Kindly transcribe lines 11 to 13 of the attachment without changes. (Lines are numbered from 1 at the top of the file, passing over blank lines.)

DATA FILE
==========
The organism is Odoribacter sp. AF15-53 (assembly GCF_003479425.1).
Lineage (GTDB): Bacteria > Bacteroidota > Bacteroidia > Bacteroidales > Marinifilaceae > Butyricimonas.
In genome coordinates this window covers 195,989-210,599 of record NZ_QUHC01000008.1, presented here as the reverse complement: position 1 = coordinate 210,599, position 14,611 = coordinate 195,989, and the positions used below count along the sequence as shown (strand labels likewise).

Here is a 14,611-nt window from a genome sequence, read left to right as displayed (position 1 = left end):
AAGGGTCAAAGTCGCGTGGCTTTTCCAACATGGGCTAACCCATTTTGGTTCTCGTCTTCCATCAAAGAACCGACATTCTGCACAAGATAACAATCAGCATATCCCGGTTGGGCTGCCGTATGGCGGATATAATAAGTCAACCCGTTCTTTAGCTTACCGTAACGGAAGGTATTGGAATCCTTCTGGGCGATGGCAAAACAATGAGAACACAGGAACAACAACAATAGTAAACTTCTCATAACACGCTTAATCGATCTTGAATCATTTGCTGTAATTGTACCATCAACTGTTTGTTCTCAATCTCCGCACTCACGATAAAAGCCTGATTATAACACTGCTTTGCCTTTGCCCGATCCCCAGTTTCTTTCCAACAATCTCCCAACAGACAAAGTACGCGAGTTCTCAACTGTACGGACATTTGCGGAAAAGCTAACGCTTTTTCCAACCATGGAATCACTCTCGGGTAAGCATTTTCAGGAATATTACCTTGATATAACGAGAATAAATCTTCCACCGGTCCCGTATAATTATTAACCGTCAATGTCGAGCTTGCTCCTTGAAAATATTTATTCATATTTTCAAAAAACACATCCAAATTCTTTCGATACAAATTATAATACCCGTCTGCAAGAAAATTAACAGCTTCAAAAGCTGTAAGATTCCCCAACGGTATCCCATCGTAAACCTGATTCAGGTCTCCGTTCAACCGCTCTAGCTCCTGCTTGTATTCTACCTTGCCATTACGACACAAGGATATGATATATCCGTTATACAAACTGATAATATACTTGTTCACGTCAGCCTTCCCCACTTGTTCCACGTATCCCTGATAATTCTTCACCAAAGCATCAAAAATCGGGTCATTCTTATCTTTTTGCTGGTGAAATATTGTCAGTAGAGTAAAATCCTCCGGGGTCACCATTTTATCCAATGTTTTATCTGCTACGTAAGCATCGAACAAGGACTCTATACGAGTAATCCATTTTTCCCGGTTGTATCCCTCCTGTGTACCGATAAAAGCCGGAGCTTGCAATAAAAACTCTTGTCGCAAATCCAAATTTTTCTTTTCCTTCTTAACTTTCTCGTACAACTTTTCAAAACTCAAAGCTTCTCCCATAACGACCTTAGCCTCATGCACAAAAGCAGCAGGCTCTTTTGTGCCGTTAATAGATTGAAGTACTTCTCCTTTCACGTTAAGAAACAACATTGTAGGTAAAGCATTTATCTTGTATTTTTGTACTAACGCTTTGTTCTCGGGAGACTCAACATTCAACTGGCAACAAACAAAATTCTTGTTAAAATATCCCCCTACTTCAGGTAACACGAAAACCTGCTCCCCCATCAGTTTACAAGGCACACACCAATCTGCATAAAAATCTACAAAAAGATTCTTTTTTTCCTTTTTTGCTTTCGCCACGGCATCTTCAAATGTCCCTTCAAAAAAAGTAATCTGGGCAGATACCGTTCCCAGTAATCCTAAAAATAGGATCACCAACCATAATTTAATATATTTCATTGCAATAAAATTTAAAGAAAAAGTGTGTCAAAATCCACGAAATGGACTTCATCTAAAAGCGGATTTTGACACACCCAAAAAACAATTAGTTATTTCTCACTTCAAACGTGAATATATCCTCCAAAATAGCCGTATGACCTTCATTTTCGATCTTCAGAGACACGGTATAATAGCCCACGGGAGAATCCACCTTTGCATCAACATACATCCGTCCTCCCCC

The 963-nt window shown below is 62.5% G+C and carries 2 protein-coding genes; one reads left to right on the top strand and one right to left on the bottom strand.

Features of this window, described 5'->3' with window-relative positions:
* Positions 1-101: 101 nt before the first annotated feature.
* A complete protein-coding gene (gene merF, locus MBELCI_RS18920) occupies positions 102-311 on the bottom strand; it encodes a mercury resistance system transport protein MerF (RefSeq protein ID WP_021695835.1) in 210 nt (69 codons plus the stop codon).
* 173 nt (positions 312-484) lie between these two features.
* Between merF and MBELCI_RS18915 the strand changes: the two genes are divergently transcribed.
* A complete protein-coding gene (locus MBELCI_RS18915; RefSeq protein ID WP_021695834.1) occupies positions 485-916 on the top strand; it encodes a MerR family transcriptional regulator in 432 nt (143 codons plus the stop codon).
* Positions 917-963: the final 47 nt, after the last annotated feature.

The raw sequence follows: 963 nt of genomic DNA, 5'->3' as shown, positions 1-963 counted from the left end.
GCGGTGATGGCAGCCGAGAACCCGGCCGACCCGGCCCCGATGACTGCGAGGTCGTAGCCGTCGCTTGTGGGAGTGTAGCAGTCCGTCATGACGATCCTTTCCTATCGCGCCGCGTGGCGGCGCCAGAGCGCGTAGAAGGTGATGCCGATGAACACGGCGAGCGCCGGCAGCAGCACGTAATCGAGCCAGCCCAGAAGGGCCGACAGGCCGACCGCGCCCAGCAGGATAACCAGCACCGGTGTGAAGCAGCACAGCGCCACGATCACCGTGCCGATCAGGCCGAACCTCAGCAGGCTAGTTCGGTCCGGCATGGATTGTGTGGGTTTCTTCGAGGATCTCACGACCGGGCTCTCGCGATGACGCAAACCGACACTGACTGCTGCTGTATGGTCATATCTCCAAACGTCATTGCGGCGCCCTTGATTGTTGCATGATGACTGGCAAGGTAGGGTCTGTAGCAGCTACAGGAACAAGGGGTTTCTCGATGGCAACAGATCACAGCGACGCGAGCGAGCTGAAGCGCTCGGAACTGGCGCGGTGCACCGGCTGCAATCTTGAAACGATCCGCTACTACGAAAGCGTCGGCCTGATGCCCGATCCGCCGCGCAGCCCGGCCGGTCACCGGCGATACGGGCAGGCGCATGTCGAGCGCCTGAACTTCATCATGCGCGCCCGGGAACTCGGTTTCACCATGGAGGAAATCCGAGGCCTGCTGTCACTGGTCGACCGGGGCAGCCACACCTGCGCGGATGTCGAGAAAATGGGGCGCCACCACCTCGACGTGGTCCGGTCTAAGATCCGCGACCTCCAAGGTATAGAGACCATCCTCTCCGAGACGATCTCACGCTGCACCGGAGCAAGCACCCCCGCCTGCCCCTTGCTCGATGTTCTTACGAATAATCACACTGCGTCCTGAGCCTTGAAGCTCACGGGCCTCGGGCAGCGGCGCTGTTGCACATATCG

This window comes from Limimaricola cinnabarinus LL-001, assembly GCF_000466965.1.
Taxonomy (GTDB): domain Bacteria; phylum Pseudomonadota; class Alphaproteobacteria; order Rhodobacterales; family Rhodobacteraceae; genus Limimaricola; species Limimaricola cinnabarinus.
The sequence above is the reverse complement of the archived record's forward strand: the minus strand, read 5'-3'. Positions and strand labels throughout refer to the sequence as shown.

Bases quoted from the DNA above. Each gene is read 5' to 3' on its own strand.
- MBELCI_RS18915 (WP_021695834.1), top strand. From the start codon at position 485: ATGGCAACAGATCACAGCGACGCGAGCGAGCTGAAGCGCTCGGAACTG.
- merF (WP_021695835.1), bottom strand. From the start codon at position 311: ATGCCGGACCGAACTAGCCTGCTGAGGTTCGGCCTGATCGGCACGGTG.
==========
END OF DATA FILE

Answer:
* Between merF and MBELCI_RS18915 the strand changes: the two genes are divergently transcribed.
* A complete protein-coding gene (locus MBELCI_RS18915; RefSeq protein ID WP_021695834.1) occupies positions 485-916 on the top strand; it encodes a MerR family transcriptional regulator in 432 nt (143 codons plus the stop codon).
* Positions 917-963: the final 47 nt, after the last annotated feature.